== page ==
The Shanghai Municipal Bureau of Justice recently released the Administrative Measures for Business Offices Established by Overseas Arbitration Institutions in Lin-Gang Special Area of China (Shanghai) Pilot Free Trade Zone (the "Measures") (official Chinese text available here).
The new Measures will come into force on 1 January 2020 and are valid for three years until 31 December 2022 (Article 25).
Under the Measures, qualifying overseas arbitral institutions will be allowed to set up offices in the Lin-Gang Free Trade Zone (Shanghai) and can administer foreign-related arbitration (as stipulated under the PRC law) with respect to civil and commercial disputes arising in the fields of international commercial, maritime, and investment affairs (Article 14).
The Shanghai Municipal Bureau of Justice is the designated authority to accept and approve the foreign institutions' application for registration. Pursuant to Article 8 of the Measures, a business office of an oversea arbitral institution can be set up in China as early as March 2020.
The Measures have attracted much interest and attention since its conception, and the newly released text sheds light on this exciting new development in China's continuing efforts to become more international arbitration friendly, and to establish itself as a more attractive seat for dispute resolution.
It was only on 1 October 2019 that the Arrangement Concerning Mutual Assistance in Court-ordered Interim Measures in Aid of Arbitral Proceedings by the Courts of the Mainland and of the Hong Kong Special Administrative Region came into effect – empowering a Mainland Chinese court to grant interim measures in aid of a Hong Kong seated arbitration administered by one of the approved arbitral institutions (see previous alert memo here). We understand that five applications for interim measures before the Chinese courts have already been made, with one being successful and the others pending.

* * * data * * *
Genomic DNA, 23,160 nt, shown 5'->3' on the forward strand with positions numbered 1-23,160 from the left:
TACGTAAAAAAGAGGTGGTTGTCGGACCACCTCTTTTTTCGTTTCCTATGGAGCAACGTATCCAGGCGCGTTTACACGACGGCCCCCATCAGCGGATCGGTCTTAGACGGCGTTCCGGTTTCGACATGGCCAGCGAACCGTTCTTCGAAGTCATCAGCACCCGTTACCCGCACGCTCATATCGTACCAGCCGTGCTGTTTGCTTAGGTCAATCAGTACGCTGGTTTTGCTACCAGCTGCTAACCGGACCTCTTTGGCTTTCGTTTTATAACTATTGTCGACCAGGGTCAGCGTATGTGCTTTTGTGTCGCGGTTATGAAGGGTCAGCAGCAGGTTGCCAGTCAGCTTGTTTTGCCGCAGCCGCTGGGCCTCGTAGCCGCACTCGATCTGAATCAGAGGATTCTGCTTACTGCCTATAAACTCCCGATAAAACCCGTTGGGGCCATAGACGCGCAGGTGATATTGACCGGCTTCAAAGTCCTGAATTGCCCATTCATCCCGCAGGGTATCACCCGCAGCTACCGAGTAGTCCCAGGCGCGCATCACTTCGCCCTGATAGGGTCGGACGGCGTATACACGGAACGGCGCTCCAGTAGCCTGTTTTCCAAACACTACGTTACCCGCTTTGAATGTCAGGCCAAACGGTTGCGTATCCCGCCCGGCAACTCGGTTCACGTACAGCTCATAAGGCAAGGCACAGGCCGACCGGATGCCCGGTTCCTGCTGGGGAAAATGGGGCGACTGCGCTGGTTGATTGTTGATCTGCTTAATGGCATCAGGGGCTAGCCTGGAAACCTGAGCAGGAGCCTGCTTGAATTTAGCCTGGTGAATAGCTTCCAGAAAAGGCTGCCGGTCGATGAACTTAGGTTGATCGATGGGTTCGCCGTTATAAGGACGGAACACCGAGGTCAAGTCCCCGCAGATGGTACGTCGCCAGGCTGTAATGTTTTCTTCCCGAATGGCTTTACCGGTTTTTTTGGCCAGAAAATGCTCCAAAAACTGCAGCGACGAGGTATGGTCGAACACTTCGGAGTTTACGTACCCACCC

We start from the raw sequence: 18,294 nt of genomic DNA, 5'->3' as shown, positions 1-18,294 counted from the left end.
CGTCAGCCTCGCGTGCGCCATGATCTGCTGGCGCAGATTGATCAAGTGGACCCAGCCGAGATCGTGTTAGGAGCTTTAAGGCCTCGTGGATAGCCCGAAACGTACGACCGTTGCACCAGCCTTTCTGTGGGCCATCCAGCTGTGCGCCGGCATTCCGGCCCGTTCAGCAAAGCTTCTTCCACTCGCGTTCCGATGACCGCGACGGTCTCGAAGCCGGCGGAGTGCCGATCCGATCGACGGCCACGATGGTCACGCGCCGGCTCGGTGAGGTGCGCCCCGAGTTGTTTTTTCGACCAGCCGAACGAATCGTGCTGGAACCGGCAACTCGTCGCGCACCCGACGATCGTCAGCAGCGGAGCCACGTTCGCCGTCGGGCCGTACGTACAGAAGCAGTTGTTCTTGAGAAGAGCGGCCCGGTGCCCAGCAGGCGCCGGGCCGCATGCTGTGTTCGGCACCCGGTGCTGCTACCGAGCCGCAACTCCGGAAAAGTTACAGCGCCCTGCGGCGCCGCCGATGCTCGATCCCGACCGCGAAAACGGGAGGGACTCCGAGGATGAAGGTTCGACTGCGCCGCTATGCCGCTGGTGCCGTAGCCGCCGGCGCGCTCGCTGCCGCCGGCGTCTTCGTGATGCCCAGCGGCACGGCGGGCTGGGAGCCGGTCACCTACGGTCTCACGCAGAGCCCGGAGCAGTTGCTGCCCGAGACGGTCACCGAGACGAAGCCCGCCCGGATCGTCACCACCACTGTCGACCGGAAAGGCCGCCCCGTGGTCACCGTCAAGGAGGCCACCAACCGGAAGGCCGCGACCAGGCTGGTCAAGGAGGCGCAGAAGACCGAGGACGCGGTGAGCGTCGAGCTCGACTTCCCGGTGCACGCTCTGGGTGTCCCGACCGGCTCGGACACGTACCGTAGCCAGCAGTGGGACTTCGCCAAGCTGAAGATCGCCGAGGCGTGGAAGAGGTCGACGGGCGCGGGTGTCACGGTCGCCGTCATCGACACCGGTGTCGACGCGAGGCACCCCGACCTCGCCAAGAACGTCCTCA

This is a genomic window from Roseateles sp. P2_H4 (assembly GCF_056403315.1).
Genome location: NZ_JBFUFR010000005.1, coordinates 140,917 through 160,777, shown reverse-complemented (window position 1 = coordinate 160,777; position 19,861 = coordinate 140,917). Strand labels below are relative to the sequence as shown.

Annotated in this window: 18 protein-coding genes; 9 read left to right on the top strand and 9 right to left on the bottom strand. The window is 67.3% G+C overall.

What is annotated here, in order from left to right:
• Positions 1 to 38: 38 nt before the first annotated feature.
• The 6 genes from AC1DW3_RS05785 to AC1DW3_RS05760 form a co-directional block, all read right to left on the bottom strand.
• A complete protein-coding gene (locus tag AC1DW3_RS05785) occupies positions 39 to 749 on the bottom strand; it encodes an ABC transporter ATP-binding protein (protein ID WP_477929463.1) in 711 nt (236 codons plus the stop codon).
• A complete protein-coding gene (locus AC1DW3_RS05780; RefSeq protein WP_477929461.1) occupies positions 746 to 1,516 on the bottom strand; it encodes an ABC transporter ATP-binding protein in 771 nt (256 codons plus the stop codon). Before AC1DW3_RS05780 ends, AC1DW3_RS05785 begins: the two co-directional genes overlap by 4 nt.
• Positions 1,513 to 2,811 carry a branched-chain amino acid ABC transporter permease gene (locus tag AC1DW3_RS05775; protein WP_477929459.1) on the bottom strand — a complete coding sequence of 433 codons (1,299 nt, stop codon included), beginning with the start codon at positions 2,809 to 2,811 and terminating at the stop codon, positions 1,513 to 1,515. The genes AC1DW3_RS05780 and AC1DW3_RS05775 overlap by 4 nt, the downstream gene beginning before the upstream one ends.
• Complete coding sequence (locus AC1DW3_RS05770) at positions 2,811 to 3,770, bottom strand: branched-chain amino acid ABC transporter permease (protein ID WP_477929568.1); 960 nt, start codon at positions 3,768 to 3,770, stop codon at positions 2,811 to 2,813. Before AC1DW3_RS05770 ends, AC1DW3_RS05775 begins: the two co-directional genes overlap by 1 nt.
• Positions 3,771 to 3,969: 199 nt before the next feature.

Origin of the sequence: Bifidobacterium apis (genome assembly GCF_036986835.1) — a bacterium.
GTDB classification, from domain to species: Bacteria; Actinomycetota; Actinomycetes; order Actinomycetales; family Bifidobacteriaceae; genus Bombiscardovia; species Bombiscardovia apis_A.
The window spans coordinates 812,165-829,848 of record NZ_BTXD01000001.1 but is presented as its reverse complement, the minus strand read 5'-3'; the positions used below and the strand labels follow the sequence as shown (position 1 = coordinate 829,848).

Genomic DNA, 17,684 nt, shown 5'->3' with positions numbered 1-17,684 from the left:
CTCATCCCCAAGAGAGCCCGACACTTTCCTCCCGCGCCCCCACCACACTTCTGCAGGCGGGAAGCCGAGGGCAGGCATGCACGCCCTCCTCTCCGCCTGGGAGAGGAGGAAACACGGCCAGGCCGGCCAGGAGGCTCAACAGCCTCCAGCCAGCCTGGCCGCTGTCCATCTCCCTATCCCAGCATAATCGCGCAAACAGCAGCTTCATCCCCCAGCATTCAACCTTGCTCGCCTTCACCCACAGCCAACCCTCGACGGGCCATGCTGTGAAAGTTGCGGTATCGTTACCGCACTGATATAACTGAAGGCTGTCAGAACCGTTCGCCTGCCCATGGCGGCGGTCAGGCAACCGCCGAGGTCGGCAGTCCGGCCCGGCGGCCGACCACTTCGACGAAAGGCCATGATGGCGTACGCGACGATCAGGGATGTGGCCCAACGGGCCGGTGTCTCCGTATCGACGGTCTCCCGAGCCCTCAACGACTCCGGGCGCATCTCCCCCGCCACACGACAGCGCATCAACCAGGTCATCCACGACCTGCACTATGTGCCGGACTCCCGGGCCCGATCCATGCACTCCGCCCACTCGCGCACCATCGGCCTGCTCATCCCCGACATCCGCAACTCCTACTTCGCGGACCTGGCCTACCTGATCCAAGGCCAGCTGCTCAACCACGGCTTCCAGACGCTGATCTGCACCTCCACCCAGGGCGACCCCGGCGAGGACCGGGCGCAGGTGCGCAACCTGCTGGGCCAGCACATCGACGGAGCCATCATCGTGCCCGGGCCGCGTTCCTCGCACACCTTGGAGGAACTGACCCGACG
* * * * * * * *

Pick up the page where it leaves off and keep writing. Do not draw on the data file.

These are a series of game changers for China-related arbitration, and will allow for more options for foreign arbitration users.
The arbitral market in Mainland China is regarded as a closed shop for foreign arbitral institutions in two ways.
First, it is unclear whether foreign arbitral institutions, such as the International Chamber of Commerce ("ICC") and the Hong Kong International Arbitration Centre ("HKIAC") can administer arbitrations seated on the Mainland. The concern is whether they are an "arbitral commission" within the meaning of the PRC Arbitration Law.1 However, there have been instances where parties have referred to a foreign arbitral institution seated on the Mainland. The Measures clarify the qualifying foreign arbitral institutions that are permitted to administer foreign-related arbitrations in the Lin-Gang Pilot Free Trade Zone.
Second, parties cannot arbitrate outside Mainland China unless there is a foreign element in the dispute.2 This includes seating the arbitration in Hong Kong, and choosing institutions based in Hong Kong such as the ICC and HKIAC. The Chinese courts have denied enforcement of arbitral awards issued by foreign arbitration institutions seated outside the Mainland between two PRC legal entities without any foreign related elements.3
However, there have been some recent cases which suggest that the Mainland Chinese market for foreign arbitral institutions is opening up.
In Anhui Longlide Packaging Co. Ltd. v. BP Agnati S.R.L.("Longlide")4, the Supreme People's Court held that an arbitration agreement providing for ICC arbitration seated in China was valid. After Longlide, the HKIAC, ICC, and the Singapore International Arbitration Centre ("SIAC") all established representative offices in the Shanghai Pilot Free Trade Zone for marketing and promotional services.
The Shanghai No.1 Intermediate People's Court in Siemens International Trading (Shanghai) Co., Ltd v. Shanghai Golden Landmark Co., Ltd5enforced a foreign arbitral award even though the SIAC award involved two PRC entities.
The Measures are another important step towards the opening of the market for foreign arbitral institutions in Mainland China. This can only be positive for users of arbitration as foreign investment in China continues to be at high levels and more companies are doing business with Chinese counterparties.
1Article 10 and Article 66 of the PRC Arbitration Law require that arbitral institutions in China be established by the departments and chambers of commerce of the People's Municipal Governments, or in the case of foreign-related arbitral institutions, by the Chinese Chamber of International Commerce.
2The SPC's Interpretations provide that a dispute is "foreign-related" when (i) one or more parties are foreign citizens or legal entities; (ii) the subject matter is located outside China; (iii) the facts which create, modify or terminate the legal relationship occurred outside China; (iv) the habitual residence of one or more parties is located outside China; or (v) other circumstances that can be considered as foreign-related.
3See for e.g. Jiangsu Aerospace Wanyuan Wind Power Co., Ltd v LM Wind Power (Tianjin) Co (2012) Min Si Te Zi No.2 and Beijing Chaolaixinsheng Sports and Leisure Co Ltd v Beijing Suowangzhixin Investment Consulting Co Ltd (2013) Er Zhong Min Te Zi No.10670.